Establishment and validation of computational model for MT1-MMP dependent ECM degradation and intervention strategies.

Hoshino D, Koshikawa N, Suzuki T, Quaranta V, Weaver AM, Seiki M, Ichikawa K
PLoS Comput Biol. 2012 8 (4): e1002479

PMID: 22511862 · PMCID: PMC3325185 · DOI:10.1371/journal.pcbi.1002479

MT1-MMP is a potent invasion-promoting membrane protease employed by aggressive cancer cells. MT1-MMP localizes preferentially at membrane protrusions called invadopodia where it plays a central role in degradation of the surrounding extracellular matrix (ECM). Previous reports suggested a role for a continuous supply of MT1-MMP in ECM degradation. However, the turnover rate of MT1-MMP and the extent to which the turnover contributes to the ECM degradation at invadopodia have not been clarified. To approach this problem, we first performed FRAP (Fluorescence Recovery after Photobleaching) experiments with fluorescence-tagged MT1-MMP focusing on a single invadopodium and found very rapid recovery in FRAP signals, approximated by double-exponential plots with time constants of 26 s and 259 s. The recovery depended primarily on vesicle transport, but negligibly on lateral diffusion. Next we constructed a computational model employing the observed kinetics of the FRAP experiments. The simulations successfully reproduced our FRAP experiments. Next we inhibited the vesicle transport both experimentally, and in simulation. Addition of drugs inhibiting vesicle transport blocked ECM degradation experimentally, and the simulation showed no appreciable ECM degradation under conditions inhibiting vesicle transport. In addition, the degree of the reduction in ECM degradation depended on the degree of the reduction in the MT1-MMP turnover. Thus, our experiments and simulations have established the role of the rapid turnover of MT1-MMP in ECM degradation at invadopodia. Furthermore, our simulations suggested synergetic contributions of proteolytic activity and the MT1-MMP turnover to ECM degradation because there was a nonlinear and marked reduction in ECM degradation if both factors were reduced simultaneously. Thus our computational model provides a new in silico tool to design and evaluate intervention strategies in cancer cell invasion.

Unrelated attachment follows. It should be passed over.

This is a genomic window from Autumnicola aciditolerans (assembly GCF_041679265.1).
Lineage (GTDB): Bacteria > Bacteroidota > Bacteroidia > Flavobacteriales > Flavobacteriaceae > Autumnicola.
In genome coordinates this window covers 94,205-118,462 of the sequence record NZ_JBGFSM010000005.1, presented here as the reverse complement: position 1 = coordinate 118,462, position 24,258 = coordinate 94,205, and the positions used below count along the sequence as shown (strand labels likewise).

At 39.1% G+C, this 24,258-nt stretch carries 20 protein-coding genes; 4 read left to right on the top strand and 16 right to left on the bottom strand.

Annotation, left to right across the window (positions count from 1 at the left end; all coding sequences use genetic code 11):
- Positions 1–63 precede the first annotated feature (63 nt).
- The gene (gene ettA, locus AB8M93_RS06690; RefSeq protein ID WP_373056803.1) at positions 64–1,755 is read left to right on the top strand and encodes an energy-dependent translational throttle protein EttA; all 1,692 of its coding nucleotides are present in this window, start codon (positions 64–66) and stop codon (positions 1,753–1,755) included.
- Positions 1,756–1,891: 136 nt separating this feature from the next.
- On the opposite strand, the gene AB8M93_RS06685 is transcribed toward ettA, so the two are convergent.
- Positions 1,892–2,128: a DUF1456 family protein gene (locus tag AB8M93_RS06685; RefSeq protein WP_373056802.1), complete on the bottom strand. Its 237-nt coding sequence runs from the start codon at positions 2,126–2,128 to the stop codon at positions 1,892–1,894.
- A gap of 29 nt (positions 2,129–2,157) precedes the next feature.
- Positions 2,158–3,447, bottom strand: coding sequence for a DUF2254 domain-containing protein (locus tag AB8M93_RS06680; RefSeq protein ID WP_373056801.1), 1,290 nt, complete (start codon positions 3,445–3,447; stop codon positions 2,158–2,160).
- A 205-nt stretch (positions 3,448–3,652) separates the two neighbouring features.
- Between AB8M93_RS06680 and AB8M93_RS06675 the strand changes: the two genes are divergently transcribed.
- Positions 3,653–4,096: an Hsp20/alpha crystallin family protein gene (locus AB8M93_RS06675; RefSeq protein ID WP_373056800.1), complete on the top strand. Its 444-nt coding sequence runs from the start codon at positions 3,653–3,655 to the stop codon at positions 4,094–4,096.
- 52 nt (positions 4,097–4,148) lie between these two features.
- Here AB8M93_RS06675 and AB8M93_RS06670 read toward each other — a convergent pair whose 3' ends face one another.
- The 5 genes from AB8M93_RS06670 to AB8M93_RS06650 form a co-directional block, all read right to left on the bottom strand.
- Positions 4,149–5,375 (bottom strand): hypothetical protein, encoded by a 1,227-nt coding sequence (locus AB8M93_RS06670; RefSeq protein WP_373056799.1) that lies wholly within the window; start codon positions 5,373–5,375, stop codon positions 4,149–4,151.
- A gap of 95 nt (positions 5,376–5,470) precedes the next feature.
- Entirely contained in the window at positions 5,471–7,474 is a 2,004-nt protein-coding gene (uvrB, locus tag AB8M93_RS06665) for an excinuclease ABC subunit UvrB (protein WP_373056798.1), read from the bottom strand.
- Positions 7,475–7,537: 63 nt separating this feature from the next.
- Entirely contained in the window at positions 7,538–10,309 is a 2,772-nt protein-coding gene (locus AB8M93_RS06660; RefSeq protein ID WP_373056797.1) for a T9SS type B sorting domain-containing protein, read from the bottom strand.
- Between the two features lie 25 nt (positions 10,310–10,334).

MeSH Terms (9)

Animals Carcinoma, Squamous Cell Cell Line, Tumor Cell Membrane Computer Simulation Extracellular Matrix Matrix Metalloproteinase 14 Models, Biological Signal Transduction

Connections (4)

This publication is referenced by other Labnodes entities: